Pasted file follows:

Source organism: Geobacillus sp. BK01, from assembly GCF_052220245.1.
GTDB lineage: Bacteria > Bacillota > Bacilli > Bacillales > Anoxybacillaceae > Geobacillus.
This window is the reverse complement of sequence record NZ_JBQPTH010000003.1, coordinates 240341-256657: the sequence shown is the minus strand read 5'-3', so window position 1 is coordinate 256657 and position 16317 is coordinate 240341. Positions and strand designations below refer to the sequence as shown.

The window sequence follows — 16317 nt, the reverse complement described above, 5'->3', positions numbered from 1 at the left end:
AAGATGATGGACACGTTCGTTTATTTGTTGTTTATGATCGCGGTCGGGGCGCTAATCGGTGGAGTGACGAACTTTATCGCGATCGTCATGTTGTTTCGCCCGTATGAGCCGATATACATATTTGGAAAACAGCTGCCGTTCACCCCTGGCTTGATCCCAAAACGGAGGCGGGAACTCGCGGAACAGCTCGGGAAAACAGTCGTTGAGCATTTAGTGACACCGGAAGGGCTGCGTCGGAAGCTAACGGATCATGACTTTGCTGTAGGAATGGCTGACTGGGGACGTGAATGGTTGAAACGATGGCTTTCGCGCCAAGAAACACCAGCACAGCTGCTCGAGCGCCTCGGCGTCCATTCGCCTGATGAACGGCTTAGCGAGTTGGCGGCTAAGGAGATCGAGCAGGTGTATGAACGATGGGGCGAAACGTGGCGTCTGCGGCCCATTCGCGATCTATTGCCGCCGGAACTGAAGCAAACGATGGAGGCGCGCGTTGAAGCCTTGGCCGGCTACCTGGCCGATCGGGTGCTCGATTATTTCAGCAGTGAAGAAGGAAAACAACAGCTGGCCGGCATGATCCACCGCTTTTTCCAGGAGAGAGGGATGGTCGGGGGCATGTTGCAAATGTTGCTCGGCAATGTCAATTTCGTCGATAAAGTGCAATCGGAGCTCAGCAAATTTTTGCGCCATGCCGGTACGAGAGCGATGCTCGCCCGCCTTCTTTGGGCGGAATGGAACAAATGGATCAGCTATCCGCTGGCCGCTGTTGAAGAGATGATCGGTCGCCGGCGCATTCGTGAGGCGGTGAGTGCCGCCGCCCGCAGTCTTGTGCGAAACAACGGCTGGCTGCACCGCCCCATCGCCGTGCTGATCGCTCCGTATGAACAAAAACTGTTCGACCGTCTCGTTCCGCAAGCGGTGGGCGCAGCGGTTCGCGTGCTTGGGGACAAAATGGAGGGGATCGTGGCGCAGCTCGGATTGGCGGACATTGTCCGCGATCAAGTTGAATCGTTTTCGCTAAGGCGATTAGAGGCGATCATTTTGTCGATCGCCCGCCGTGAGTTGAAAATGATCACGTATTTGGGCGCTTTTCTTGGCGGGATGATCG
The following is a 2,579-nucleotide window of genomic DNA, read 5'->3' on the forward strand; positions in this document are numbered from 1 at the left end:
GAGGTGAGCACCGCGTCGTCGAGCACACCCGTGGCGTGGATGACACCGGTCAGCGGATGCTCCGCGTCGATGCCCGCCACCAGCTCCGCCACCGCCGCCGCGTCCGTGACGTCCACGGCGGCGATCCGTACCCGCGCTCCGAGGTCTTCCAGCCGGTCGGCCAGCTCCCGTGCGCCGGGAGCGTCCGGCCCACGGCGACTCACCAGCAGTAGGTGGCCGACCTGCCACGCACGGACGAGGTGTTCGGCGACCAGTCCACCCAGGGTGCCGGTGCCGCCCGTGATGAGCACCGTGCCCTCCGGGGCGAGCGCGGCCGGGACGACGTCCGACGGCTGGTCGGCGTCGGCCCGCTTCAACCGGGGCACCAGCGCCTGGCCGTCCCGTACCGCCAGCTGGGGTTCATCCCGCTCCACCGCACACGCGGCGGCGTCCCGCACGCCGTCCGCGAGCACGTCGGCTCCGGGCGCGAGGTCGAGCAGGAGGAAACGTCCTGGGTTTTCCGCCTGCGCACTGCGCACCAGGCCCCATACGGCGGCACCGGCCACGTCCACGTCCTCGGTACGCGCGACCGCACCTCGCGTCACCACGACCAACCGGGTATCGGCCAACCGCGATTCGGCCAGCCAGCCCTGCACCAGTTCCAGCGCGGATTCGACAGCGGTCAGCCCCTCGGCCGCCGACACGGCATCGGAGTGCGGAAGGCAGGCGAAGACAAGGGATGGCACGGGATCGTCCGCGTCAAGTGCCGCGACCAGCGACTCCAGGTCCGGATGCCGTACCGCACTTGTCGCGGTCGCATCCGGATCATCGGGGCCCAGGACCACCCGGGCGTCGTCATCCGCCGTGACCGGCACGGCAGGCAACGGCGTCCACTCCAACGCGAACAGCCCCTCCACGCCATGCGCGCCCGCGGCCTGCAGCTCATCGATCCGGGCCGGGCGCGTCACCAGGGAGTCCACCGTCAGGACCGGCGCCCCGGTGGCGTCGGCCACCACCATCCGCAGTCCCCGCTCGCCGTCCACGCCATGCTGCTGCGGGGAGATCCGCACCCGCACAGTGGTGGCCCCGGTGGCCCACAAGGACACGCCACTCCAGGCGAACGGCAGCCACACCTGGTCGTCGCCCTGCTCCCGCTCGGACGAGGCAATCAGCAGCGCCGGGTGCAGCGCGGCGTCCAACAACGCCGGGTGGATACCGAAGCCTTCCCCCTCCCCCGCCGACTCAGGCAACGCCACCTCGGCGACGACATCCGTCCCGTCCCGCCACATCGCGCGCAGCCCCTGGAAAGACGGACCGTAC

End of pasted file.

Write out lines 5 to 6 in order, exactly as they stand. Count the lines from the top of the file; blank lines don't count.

AAGATGATGGACACGTTCGTTTATTTGTTGTTTATGATCGCGGTCGGGGCGCTAATCGGTGGAGTGACGAACTTTATCGCGATCGTCATGTTGTTTCGCCCGTATGAGCCGATATACATATTTGGAAAACAGCTGCCGTTCACCCCTGGCTTGATCCCAAAACGGAGGCGGGAACTCGCGGAACAGCTCGGGAAAACAGTCGTTGAGCATTTAGTGACACCGGAAGGGCTGCGTCGGAAGCTAACGGATCATGACTTTGCTGTAGGAATGGCTGACTGGGGACGTGAATGGTTGAAACGATGGCTTTCGCGCCAAGAAACACCAGCACAGCTGCTCGAGCGCCTCGGCGTCCATTCGCCTGATGAACGGCTTAGCGAGTTGGCGGCTAAGGAGATCGAGCAGGTGTATGAACGATGGGGCGAAACGTGGCGTCTGCGGCCCATTCGCGATCTATTGCCGCCGGAACTGAAGCAAACGATGGAGGCGCGCGTTGAAGCCTTGGCCGGCTACCTGGCCGATCGGGTGCTCGATTATTTCAGCAGTGAAGAAGGAAAACAACAGCTGGCCGGCATGATCCACCGCTTTTTCCAGGAGAGAGGGATGGTCGGGGGCATGTTGCAAATGTTGCTCGGCAATGTCAATTTCGTCGATAAAGTGCAATCGGAGCTCAGCAAATTTTTGCGCCATGCCGGTACGAGAGCGATGCTCGCCCGCCTTCTTTGGGCGGAATGGAACAAATGGATCAGCTATCCGCTGGCCGCTGTTGAAGAGATGATCGGTCGCCGGCGCATTCGTGAGGCGGTGAGTGCCGCCGCCCGCAGTCTTGTGCGAAACAACGGCTGGCTGCACCGCCCCATCGCCGTGCTGATCGCTCCGTATGAACAAAAACTGTTCGACCGTCTCGTTCCGCAAGCGGTGGGCGCAGCGGTTCGCGTGCTTGGGGACAAAATGGAGGGGATCGTGGCGCAGCTCGGATTGGCGGACATTGTCCGCGATCAAGTTGAATCGTTTTCGCTAAGGCGATTAGAGGCGATCATTTTGTCGATCGCCCGCCGTGAGTTGAAAATGATCACGTATTTGGGCGCTTTTCTTGGCGGGATGATCG
The following is a 2,579-nucleotide window of genomic DNA, read 5'->3' on the forward strand; positions in this document are numbered from 1 at the left end: